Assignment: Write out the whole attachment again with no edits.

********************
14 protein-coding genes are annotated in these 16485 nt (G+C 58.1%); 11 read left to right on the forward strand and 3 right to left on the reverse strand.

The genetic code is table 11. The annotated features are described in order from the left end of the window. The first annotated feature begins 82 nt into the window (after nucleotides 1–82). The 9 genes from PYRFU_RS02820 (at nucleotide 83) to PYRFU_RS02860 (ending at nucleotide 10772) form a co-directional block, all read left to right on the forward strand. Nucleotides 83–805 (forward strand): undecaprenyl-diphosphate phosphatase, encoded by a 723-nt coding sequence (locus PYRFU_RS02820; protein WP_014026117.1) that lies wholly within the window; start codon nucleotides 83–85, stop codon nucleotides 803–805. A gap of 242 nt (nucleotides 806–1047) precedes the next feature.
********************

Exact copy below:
14 protein-coding genes are annotated in these 16485 nt (G+C 58.1%); 11 read left to right on the forward strand and 3 right to left on the reverse strand.

The genetic code is table 11. The annotated features are described in order from the left end of the window. The first annotated feature begins 82 nt into the window (after nucleotides 1–82). The 9 genes from PYRFU_RS02820 (at nucleotide 83) to PYRFU_RS02860 (ending at nucleotide 10772) form a co-directional block, all read left to right on the forward strand. Nucleotides 83–805 (forward strand): undecaprenyl-diphosphate phosphatase, encoded by a 723-nt coding sequence (locus PYRFU_RS02820; protein WP_014026117.1) that lies wholly within the window; start codon nucleotides 83–85, stop codon nucleotides 803–805. A gap of 242 nt (nucleotides 806–1047) precedes the next feature.